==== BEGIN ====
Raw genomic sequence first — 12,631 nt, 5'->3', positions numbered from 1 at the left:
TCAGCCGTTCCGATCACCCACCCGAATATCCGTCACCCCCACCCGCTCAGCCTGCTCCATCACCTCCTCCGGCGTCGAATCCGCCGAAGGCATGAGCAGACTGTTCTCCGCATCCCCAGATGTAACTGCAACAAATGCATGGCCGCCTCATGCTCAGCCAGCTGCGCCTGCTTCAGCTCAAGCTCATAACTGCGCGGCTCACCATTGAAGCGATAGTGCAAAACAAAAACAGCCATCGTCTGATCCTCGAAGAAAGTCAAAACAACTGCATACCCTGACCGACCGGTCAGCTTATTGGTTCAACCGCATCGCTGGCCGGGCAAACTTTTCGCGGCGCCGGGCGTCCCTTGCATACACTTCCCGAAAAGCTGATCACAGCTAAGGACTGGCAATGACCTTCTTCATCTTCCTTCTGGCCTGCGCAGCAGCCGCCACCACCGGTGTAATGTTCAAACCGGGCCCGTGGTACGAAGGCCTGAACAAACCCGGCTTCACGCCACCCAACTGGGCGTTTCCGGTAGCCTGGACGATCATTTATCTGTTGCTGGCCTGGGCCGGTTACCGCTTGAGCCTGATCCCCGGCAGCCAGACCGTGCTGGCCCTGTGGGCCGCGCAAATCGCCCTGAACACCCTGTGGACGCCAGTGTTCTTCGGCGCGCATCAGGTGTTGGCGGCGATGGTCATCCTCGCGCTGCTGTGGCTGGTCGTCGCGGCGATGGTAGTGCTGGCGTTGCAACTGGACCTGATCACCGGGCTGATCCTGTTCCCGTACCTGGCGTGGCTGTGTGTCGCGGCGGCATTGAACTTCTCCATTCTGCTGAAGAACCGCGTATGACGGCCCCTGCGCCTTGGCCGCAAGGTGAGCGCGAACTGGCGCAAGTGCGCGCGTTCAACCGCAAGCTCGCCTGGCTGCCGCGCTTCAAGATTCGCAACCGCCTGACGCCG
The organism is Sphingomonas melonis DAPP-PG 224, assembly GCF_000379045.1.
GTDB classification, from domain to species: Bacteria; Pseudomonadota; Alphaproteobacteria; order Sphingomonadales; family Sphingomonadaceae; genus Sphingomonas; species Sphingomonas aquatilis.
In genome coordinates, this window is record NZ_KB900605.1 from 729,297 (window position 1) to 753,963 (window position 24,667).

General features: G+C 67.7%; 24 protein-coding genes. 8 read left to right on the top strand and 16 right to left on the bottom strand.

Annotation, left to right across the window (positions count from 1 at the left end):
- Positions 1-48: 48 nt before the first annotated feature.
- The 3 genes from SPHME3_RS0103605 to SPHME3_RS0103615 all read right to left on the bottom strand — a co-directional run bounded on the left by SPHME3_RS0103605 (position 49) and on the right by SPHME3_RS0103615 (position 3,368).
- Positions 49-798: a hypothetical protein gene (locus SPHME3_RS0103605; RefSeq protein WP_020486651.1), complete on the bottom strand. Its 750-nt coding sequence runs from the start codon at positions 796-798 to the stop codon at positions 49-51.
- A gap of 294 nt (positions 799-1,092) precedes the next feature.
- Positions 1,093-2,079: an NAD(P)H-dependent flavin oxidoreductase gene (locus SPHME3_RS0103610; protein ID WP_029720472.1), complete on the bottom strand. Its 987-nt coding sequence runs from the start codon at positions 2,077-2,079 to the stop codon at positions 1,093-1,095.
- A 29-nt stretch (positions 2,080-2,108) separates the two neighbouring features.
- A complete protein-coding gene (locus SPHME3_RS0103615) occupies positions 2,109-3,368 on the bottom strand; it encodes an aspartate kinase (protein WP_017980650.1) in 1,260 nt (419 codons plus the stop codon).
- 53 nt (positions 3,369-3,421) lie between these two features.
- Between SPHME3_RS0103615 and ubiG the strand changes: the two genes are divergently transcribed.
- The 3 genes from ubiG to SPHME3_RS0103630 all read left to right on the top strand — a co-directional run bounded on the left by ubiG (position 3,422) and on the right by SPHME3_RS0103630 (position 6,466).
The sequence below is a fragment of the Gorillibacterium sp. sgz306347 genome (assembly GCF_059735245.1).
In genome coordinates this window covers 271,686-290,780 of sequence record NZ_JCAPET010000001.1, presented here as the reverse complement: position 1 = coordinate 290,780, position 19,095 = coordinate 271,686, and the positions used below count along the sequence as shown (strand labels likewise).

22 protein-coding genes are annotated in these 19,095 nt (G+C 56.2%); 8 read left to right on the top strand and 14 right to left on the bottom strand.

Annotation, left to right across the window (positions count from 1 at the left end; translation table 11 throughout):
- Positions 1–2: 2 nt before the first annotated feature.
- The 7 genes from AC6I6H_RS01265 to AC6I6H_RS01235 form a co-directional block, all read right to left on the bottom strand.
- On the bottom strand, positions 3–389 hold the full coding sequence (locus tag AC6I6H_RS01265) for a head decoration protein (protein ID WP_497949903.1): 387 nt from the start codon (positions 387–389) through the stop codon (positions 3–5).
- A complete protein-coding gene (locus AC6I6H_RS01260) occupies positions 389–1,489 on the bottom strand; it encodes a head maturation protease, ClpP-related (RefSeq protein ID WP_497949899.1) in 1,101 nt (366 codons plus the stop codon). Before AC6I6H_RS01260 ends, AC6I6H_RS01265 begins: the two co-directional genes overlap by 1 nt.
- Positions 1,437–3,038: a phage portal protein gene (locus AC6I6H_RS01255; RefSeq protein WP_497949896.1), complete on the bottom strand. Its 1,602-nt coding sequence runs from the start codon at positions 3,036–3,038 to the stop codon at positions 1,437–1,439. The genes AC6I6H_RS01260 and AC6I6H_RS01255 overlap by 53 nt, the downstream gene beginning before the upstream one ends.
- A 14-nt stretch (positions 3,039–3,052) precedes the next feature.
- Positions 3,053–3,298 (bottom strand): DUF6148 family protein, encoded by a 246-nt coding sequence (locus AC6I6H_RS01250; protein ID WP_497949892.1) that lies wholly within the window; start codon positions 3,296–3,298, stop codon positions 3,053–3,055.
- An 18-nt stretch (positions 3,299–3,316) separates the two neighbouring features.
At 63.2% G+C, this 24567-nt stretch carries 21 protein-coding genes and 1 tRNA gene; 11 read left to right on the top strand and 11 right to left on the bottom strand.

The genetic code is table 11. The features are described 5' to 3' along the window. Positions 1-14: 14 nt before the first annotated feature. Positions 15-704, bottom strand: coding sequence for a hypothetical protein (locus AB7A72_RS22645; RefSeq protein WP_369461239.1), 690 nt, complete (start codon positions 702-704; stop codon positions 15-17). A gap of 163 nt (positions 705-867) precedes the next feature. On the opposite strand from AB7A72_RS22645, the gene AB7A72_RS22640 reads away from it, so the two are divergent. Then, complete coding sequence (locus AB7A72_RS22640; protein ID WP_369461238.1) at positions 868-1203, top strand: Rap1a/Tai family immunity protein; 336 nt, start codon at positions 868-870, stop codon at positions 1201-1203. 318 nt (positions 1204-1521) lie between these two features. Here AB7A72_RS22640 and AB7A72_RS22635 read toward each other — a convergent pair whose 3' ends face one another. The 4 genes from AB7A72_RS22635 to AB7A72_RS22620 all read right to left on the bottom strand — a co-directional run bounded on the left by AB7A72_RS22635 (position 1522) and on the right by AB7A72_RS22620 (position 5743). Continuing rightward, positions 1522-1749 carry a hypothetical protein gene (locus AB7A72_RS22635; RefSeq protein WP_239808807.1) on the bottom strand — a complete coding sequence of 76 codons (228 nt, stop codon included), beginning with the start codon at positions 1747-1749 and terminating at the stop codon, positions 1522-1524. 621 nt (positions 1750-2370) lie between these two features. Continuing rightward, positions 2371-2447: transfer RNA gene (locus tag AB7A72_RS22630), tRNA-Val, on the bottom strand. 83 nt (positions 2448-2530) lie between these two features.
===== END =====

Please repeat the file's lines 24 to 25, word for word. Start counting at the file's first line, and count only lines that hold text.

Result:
- On the bottom strand, positions 3–389 hold the full coding sequence (locus tag AC6I6H_RS01265) for a head decoration protein (protein ID WP_497949903.1): 387 nt from the start codon (positions 387–389) through the stop codon (positions 3–5).
- A complete protein-coding gene (locus AC6I6H_RS01260) occupies positions 389–1,489 on the bottom strand; it encodes a head maturation protease, ClpP-related (RefSeq protein ID WP_497949899.1) in 1,101 nt (366 codons plus the stop codon). Before AC6I6H_RS01260 ends, AC6I6H_RS01265 begins: the two co-directional genes overlap by 1 nt.